We have entered the season of Lent. It’s true that Lent is not in the Bible. There is no command to observe the forty days before Easter as a season of repentance and preparation focused on the death and resurrection of Jesus. In fact, there is no command to celebrate Easter in the Bible either. In the New Testament, every Sunday was a mini-Easter, a celebration of the death and resurrection of Christ. That is still true today. So there is nothing that requires our church or any church to celebrate Lent and Easter, but I believe there is wisdom in doing so.
Lent, Easter, Advent, Christmas, are all part of the church calendar. They are later celebrations that serve to orient our year around the history of salvation. Calendars matter. They help shape how we see the world and what we view as significant. The rhythms of the year, the days that we honor, shape our sense of the world.
You buy almost any calendar in this country and it will have certain dates marked, set apart for celebration: Martin Luther King Day, Valentine’s Day, Memorial Day, Independence Day, Halloween, Thanksgiving, Memorial Day. With a few interesting exceptions, these holidays are how we tell the story of our nation, year after year, they are how we raise children to understand what we value as a country and the events that have happened to shape us into who we are today – they tell of service, sacrifice, freedom, and justice. And we celebrate them every year, and over time that helps shape a people.
The same is true of the church calendar. Early in the history of the church, Christians saw the wisdom of having their own calendar. Not only did it set us apart from the pagans who celebrated to their gods, but it helped us tell the story again and again. Yes, every week is a mini-Easter, a celebration of Christ’s death and resurrection, but to orient not only our week, but our entire year around God’s work of salvation in our midst serves to shape us more deeply as Christians.
So this morning, we begin the second of six Sundays in Lent that will be culminated by the celebration of the resurrection on Easter Sunday. And in these weeks, we will be following the wisdom of our forebears in the faith, by fixing our eyes on the cross. We come to face the death of Jesus, face the mystery of where our salvation was accomplished. And we will sink ourselves into this very real, very historical, very horrifying death. Revisiting Jesus’ death is not like visiting a graveside and setting down flowers. We are here to contemplate our daily dying in the company of Jesus who died for us. We seek not only to know and receive his death for us, but to let the whole of our lives be shaped by the way of the cross.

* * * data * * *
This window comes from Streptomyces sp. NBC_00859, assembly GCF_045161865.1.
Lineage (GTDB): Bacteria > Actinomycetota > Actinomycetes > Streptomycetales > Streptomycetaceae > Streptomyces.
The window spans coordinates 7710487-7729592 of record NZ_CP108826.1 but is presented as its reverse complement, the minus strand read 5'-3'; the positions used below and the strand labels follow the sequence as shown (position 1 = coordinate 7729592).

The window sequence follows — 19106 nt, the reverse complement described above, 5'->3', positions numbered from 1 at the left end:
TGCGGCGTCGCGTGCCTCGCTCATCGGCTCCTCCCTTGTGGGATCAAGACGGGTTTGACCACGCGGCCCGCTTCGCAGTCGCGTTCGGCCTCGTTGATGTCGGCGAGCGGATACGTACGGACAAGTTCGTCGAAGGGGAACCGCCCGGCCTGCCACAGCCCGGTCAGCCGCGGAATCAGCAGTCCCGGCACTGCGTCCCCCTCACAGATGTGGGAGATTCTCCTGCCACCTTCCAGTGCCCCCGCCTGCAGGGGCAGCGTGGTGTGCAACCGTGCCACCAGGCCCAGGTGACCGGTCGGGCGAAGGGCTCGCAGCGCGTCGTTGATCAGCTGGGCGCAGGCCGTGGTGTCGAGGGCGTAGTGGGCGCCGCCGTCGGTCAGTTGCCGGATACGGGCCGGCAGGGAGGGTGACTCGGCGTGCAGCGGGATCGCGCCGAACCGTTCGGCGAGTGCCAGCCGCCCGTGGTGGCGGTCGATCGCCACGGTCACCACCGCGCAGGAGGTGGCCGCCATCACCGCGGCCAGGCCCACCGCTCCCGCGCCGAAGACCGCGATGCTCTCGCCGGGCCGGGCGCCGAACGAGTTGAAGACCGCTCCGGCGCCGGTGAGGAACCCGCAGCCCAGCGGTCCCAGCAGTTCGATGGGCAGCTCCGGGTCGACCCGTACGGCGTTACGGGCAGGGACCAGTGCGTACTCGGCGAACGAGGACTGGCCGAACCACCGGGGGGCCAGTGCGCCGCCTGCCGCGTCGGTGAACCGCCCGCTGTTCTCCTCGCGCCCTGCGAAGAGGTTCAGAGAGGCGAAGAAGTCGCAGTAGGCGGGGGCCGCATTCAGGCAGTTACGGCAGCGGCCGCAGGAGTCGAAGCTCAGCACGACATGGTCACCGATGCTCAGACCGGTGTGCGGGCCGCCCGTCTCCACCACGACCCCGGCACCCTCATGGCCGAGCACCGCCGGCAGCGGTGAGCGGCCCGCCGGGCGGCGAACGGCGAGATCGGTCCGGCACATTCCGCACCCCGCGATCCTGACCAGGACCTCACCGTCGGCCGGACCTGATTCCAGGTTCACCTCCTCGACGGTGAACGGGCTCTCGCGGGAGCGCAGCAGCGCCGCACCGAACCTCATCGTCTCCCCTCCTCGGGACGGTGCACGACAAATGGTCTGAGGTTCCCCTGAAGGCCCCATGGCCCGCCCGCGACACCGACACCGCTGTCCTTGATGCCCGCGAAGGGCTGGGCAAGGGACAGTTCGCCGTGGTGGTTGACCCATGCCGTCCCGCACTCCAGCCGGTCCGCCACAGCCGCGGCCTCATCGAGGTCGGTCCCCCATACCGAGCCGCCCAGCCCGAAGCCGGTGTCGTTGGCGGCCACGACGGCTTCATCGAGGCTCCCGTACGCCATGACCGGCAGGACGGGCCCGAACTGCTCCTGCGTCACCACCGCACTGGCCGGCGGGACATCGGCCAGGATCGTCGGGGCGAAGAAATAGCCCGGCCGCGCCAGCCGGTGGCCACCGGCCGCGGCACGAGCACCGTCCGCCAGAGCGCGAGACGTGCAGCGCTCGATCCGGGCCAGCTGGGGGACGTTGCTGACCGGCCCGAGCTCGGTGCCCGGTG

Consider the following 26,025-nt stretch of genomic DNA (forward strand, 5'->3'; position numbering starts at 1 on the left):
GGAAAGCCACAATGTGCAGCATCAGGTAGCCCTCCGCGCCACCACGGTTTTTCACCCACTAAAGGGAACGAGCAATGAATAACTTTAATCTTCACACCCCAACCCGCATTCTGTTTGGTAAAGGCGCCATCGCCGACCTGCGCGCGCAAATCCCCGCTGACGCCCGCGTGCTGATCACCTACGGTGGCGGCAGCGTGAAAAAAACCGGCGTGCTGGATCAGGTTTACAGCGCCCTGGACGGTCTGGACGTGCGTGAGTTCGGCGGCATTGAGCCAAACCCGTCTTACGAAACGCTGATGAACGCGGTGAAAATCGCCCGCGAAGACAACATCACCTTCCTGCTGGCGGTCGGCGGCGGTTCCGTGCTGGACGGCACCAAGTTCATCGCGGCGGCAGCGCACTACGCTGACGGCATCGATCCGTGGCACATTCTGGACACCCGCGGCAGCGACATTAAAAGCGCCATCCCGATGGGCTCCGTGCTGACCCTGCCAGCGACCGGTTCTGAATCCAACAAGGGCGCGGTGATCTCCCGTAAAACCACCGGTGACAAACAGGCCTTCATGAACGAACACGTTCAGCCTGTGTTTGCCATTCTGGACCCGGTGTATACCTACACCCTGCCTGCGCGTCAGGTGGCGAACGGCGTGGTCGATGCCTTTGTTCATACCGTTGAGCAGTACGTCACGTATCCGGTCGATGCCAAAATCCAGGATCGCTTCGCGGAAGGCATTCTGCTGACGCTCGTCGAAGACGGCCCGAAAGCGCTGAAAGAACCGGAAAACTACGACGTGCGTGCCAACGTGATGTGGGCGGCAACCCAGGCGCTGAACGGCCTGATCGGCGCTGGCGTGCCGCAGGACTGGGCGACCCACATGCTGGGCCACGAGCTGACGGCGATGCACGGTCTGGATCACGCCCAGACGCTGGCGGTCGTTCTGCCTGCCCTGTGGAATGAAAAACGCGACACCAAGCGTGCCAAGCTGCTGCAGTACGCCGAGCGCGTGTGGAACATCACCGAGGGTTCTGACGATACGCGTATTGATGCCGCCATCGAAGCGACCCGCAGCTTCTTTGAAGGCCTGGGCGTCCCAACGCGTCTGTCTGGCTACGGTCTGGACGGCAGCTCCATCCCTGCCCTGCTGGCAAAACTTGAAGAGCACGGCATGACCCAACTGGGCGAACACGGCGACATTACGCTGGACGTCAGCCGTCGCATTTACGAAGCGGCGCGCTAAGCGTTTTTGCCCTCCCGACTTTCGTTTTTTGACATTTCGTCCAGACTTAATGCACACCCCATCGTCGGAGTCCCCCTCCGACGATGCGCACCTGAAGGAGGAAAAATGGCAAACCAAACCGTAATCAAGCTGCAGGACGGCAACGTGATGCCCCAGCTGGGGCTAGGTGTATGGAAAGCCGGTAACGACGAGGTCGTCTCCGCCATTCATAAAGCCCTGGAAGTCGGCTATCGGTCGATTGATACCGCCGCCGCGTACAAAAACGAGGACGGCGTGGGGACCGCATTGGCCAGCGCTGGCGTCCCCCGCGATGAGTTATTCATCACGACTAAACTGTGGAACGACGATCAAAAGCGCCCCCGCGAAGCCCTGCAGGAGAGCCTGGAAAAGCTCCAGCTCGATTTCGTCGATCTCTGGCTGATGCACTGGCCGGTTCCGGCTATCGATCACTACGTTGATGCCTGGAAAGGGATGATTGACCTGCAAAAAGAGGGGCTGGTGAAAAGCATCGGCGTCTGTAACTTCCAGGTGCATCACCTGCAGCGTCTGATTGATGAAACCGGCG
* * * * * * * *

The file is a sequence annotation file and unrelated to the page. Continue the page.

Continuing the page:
The Gospels record seven statements that Jesus made while he hung on the cross. In those hours Jesus spent dying on that Friday just outside Jerusalem, he prayed seven prayers. As Jesus was dying he prayed. And as Jesus prayed, so will we. And in doing so, we hope that our lives will be shaped in the way of the cross of Christ.
The first of these prayers is found in multiple gospel accounts, but we will be listening to it from the Gospel of Mark. Mark 15:33-34. If you would like, feel free to turn there with me. Mark is in the New Testament – Matthew, Mark, Luke, and John. Mark 15:33-34. But before we hear God’s word this morning, please pray with me.
Father, you promise that as the rain goes forth to water the earth and does not return empty, but brings forth fruit, you promise that your word goes forth and does not return empty, but accomplishes exactly what you intend. May we be open to your work in us this morning, may we receive the gift of your finished work for us, and may we go forth in the good works you have prepared for us. In Jesus’ name, Amen.